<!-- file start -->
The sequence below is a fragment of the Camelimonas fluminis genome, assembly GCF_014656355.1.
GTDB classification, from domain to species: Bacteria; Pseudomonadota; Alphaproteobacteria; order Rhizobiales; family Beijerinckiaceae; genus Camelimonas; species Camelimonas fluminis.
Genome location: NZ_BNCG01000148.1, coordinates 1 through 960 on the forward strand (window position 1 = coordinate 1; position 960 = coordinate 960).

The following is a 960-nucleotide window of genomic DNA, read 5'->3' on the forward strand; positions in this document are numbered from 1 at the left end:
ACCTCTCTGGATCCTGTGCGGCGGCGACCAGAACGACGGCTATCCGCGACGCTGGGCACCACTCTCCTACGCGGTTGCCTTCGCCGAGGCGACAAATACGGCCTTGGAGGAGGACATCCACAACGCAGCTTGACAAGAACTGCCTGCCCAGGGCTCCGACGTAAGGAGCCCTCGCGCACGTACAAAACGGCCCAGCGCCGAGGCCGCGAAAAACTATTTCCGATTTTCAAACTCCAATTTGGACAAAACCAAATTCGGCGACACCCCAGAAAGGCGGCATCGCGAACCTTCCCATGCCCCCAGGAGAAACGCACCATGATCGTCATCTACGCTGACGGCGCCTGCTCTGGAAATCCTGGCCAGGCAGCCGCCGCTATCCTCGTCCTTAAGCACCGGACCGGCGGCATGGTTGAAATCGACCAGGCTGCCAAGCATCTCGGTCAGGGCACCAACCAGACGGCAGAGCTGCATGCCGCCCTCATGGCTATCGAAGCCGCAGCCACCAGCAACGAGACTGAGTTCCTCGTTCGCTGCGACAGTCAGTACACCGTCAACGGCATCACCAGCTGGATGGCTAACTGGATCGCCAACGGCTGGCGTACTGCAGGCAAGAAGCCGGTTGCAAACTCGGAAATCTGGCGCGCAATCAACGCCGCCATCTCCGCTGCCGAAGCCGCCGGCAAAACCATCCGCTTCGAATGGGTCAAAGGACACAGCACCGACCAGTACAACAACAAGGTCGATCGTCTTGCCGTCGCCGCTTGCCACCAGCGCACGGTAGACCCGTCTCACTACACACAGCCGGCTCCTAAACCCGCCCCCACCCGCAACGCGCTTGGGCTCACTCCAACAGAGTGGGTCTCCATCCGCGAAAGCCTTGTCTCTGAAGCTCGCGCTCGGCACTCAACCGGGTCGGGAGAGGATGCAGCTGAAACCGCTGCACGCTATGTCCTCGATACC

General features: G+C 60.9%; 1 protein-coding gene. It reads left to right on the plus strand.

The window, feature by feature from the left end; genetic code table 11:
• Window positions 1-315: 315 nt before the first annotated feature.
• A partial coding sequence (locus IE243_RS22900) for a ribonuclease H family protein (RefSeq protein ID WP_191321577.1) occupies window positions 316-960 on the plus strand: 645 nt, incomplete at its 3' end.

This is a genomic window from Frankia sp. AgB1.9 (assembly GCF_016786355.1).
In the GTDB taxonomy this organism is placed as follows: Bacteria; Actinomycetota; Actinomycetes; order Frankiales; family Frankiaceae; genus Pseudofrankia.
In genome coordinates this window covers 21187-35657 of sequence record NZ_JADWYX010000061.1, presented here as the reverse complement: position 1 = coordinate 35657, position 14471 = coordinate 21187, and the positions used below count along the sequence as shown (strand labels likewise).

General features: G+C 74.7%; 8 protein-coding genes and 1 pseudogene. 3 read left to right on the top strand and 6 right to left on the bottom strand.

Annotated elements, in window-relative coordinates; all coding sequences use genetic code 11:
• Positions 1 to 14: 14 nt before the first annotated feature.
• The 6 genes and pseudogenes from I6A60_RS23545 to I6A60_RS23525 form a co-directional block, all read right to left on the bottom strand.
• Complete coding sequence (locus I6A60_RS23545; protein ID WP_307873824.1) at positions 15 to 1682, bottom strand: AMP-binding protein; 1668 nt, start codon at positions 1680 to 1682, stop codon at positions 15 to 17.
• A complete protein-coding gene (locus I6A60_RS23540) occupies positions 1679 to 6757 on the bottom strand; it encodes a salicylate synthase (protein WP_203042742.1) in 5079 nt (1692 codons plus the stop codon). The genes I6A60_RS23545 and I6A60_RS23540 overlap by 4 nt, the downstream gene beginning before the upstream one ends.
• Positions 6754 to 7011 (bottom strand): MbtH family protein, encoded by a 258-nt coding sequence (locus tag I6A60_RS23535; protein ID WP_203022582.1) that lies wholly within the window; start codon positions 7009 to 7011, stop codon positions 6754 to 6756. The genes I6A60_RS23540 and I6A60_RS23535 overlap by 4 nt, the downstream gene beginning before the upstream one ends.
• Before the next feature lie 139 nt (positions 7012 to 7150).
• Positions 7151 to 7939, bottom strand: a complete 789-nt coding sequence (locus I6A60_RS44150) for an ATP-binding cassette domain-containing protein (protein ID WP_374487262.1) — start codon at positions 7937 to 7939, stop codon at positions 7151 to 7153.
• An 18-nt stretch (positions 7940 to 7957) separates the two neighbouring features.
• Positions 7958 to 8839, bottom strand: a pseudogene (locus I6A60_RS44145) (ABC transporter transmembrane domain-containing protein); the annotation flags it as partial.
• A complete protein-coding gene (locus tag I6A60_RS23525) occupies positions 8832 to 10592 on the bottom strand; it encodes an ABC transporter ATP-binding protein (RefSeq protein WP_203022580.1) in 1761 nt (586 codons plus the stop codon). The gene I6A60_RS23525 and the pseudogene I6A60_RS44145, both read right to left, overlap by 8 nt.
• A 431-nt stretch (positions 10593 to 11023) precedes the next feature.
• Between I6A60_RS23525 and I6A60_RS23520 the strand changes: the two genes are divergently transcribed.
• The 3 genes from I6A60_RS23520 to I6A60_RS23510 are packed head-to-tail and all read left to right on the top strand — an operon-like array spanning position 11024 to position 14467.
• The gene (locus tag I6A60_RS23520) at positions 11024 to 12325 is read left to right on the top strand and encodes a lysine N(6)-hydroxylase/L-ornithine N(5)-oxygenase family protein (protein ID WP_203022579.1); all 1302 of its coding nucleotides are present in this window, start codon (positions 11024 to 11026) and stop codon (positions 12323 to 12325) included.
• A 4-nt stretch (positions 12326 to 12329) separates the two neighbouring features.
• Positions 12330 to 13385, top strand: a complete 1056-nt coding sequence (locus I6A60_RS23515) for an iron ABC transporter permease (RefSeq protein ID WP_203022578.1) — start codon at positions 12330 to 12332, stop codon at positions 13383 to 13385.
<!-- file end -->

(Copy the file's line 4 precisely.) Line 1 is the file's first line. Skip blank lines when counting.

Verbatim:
The following is a 960-nucleotide window of genomic DNA, read 5'->3' on the forward strand; positions in this document are numbered from 1 at the left end: